PMT: Partitioned Model Tester


Partitioned Model Tester is a Perl program that evaluates different partitioning strategies and models of sequence evolution for a given alignment. It calculates the Akaike and Bayesian information criteria (AIC, AICc, BIC) for the partitioning strategies you specify and the models of sequence evolution you specify.

PMT depends on three external programs. First, it wraps around TreeFinder to optimize the likelihood of the different partitioning strategies and models. Second, it uses PhyML 3 to infer a guide tree (optional, you can also specify a guide tree). So you will have to download and install these programs before you can use PMT. Finally, PMT uses one of my own perl scripts called to convert nexus files to the treefinder format. You'll find a download link for the latter script below.

I've only used the program on Linux and Mac OS X but if you're computer-savvy you should be able to get it to run on Windows, too.

Downloads v.1.01 download (zip file) download (zip file)
example alignment download (zip file)

User guide

I haven't really gotten around to writing a decent user guide for PMT yet. However, it is very simple to use. I suggest you start by downloading the example alignment (above) and running it by typing -i concatenated.nex and Enter.

When you start with your own data, the most important thing is getting your alignment in shape. PMT takes an alignment in NEXUS format with a PMT block at the end. The NEXUS parser is not very advanced, so please clean up your alignment, make sure not to have spaces or out-of-the-ordinary characters in your taxon names, and take all the comments out of the file. The alignment should not be interleaved. Please look at the example file and try to format your alignment accordingly.

Below your alignment you can add a PMT block. This defines the various partitioning strategies that PMT will evaluate. It is very simple and intuitive to do this, as is shown in this example:


  PMTstrategy 01_onepart;
	charset all = 1-4852;

  PMTstrategy 02_genes;
	charset 18S = 1-1706;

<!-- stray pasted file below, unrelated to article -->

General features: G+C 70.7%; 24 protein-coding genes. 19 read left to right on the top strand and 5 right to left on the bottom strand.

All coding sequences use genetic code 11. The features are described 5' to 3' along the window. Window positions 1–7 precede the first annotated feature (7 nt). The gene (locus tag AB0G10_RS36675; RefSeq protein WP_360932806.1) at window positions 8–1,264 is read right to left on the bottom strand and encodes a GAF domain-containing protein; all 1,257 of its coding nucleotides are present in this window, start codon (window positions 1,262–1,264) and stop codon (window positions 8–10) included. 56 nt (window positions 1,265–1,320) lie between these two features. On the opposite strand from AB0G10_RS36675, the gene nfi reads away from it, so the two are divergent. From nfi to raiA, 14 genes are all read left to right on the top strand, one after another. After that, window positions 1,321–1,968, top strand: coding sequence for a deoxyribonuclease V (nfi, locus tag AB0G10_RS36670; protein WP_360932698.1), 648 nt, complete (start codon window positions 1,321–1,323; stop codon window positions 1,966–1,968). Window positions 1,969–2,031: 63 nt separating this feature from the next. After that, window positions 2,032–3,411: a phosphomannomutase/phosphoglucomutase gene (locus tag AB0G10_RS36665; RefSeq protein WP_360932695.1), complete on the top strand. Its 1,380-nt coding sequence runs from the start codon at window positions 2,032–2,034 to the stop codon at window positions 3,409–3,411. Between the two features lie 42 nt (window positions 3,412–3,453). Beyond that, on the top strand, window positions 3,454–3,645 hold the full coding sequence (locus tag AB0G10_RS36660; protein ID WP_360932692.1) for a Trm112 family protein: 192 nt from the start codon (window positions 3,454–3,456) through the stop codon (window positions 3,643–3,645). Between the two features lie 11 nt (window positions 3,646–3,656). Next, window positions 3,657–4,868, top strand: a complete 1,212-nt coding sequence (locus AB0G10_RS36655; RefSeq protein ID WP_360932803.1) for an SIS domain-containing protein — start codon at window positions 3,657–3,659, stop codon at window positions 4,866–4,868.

charset LSU = 1707-2089;
	charset cox1 = 2090-2704;
	charset psbA = 2705-3466;
	charset rbcL = 3467-4852;

  PMTstrategy 03_functional;
	charset rDNA = 1-2089;
	charset protcod = 2090-4852;

  PMTstrategy 04_genomes;
	charset nucl = 1-2089;
	charset mito = 2090-2704;
	charset plas = 2705-4852;

  PMTstrategy 05_genomes_codpos;
	charset nucl = 1-2089;
	charset mitocp1 = 2090-2704\3;
	charset mitocp2 = 2091-2704\3;
	charset mitocp3 = 2092-2704\3;
	charset plascp1 = 2705-4852\3;
	charset plascp2 = 2706-4852\3;
	charset plascp3 = 2707-4852\3;

A list of substitution models and rates across sites model extensions can be specified at the command-line. See the list of command-line flags below for instructions on this.

If you have a cluster at your disposal, you can run the different optimizations in parallel. In this case, use the -m flag to subdivide the execution in two parts. For the job launching part, use the -c flag to submit jobs to the Sun Grid Engine (option 2) or the PBS (option 3). After the jobs have been executed, run the PMT script again with -m 2 to summarize the results.

Here is a complete list of command-line flags you can use.

mandatory parameters
   -i  input alignment (nexus format)

optional parameters
   -o  output file (plain text)
		 default: results.txt
   -g  guide tree (newick format)
		 if unspecified, will run PhyML with HKY+IG4 to get one
   -s  substitution models
		 comma-separated list of substitution models
		 default: JC,F81,K80,HKY,SYM,GTR
   -r  rates across sites
		 comma-separated list of Gamma and Pinvar options
		 default: G4,G8,IG4,I
   -c  computer you're working with
		 1: local workstation (default)
		 2: KERMIT (parallel execution)
		 3: UGent HPC (parallel execution)
   -m  running mode
		 1: job launching mode (default)
		 2: summarize results mode


If you find this software useful, please cite it in your work. I recommend citing it as follows:
Verbruggen H. (2012) PMT: Partitioned Model Tester version 1.01.

Notes and disclaimer

PMT is in development and has not been tested extensively. It is quite plausible that incorrectly formatted input could lead to nonsensical output. In such cases, you should double-check your input, compare it to the example files and try again. If this still doesn't work, please feel free to write me an email (

PMT is open-source and distributed according to the GNU General Public License. The program is provided "as is" without warranty of any kind, either expressed or implied. The entire risk as to the quality and performance of the program is with you. Should the program prove defective, you assume the cost of all necessary servicing, repair or correction. The author will not be liable to you for damages, including any general, special, incidental or consequential damages arising out of the use or inability to use the program (including but not limited to loss of data or data being rendered inaccurate or losses sustained by you or third parties or a failure of the program to operate with any other programs).